User stories are functionalities to be built and delivered to the end-users that satisfy a set of acceptance criteria. They are written in a simple language and format that is easy to understand by the Agile team.
Enabler stories are work items that give insight into exploration, architectural and infrastructural, and compliance-related items. These functions may not be seen by the end-user, but they help to integrate the business solution as a flow of work. Since these work items are of the technical solution, they are written in a technical language that development teams and Architects can understand.
Solution train uses Lean-Agile approach to build complex solutions across multiple Agile Release Trains (ARTs) into one single solution. The stakeholders participate in this of hundreds or even thousands that are working towards a common solution goal. A SAFe Program Increment planning session happens initially to align the solution vision and the backlog. It follows a cadence and lean budget for the teams to work under the economic framework and stays within the budget. At the end of each iteration, there will be a solution demo session, which is an integrated product demo created by the ARTs to get feedback from the stakeholders. The solution demo session is followed by an Inspect and Adapt session to improvise the process and eliminate the wastages or problems identified in the next iteration. The Solution Train is a larger release train that consists of multiple Agile Release Trains.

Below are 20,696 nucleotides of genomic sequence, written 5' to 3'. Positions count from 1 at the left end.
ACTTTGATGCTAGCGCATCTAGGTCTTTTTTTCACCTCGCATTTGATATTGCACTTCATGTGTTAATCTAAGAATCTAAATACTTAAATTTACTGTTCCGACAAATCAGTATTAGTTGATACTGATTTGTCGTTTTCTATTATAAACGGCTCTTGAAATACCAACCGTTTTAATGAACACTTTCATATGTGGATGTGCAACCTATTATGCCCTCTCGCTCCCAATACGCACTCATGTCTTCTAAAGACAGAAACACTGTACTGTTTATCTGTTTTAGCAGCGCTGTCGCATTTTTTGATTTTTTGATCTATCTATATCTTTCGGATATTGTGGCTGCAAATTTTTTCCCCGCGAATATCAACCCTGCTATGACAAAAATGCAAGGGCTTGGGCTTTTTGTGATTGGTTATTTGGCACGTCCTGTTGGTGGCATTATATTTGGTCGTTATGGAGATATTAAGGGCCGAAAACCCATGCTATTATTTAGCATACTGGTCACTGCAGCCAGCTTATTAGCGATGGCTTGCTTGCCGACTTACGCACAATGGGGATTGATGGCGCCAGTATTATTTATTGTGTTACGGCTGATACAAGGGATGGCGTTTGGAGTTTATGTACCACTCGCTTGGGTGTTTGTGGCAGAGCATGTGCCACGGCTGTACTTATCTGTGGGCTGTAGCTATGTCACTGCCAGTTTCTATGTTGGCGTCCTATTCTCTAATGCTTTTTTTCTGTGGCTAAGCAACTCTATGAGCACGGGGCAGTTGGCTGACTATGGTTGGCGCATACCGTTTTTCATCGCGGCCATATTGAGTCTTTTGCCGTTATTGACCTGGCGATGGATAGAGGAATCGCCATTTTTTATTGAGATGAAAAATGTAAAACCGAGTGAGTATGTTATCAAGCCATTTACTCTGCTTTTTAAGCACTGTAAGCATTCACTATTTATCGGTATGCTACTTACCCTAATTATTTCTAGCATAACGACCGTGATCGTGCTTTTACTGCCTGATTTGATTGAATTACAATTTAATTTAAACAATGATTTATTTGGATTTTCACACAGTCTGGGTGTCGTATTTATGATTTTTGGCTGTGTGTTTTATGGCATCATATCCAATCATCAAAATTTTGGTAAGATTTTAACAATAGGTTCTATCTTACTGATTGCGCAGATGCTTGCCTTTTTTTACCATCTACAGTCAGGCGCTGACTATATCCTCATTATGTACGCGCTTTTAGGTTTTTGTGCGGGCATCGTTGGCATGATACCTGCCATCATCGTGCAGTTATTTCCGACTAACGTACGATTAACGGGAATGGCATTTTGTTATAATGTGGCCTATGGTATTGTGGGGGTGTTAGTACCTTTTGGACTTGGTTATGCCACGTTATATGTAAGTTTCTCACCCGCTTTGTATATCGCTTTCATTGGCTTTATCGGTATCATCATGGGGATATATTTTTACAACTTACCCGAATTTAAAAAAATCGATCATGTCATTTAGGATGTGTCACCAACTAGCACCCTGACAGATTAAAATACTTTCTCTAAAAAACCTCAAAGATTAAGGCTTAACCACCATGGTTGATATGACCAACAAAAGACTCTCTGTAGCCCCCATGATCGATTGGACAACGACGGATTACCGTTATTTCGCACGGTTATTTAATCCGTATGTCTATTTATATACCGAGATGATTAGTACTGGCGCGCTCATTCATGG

An epic is a larger story defined at the portfolio level. It is further developed into a solution. The epics are of two types:
Business epics – These epics are customer-facing initiatives that deliver business value directly to the end user.
Enabler epics – These epics are used to construct the Architectural Runway (using existing code, components, and technical infrastructure) across different value streams that can support the future business epics.
A continuous delivery pipeline is a holistic implementation of the continuous pattern through the automation process. It uses automated builds, tests and deployment steps organised as a release workflow for the Agile Release Train (ART) to achieve a continuous flow of value. The continuous delivery pipeline consists of four elements: Continuous Exploration (CE), Continuous Integration (CI), Continuous Deployment (CD), and Release on Demand. The first three elements work together to support delivery of new functionality in small batches. Then they are released in accordance with market demand.
The SAFe house of Lean model has been derived from Lean Manufacturing. SAFe house has four pillars – a foundation and the Goal. The goal of Lean is to give maximum customer value in the shortest lead time with high quality to the end-users.
Each of the 4 pillars is as follows:
Pillar 1 – Respect for People and Culture – It becomes necessary for human intervention to implement the Lean-Agile principles. A cultural and behavioural change is necessary for the enterprise and the leaders in the organisation.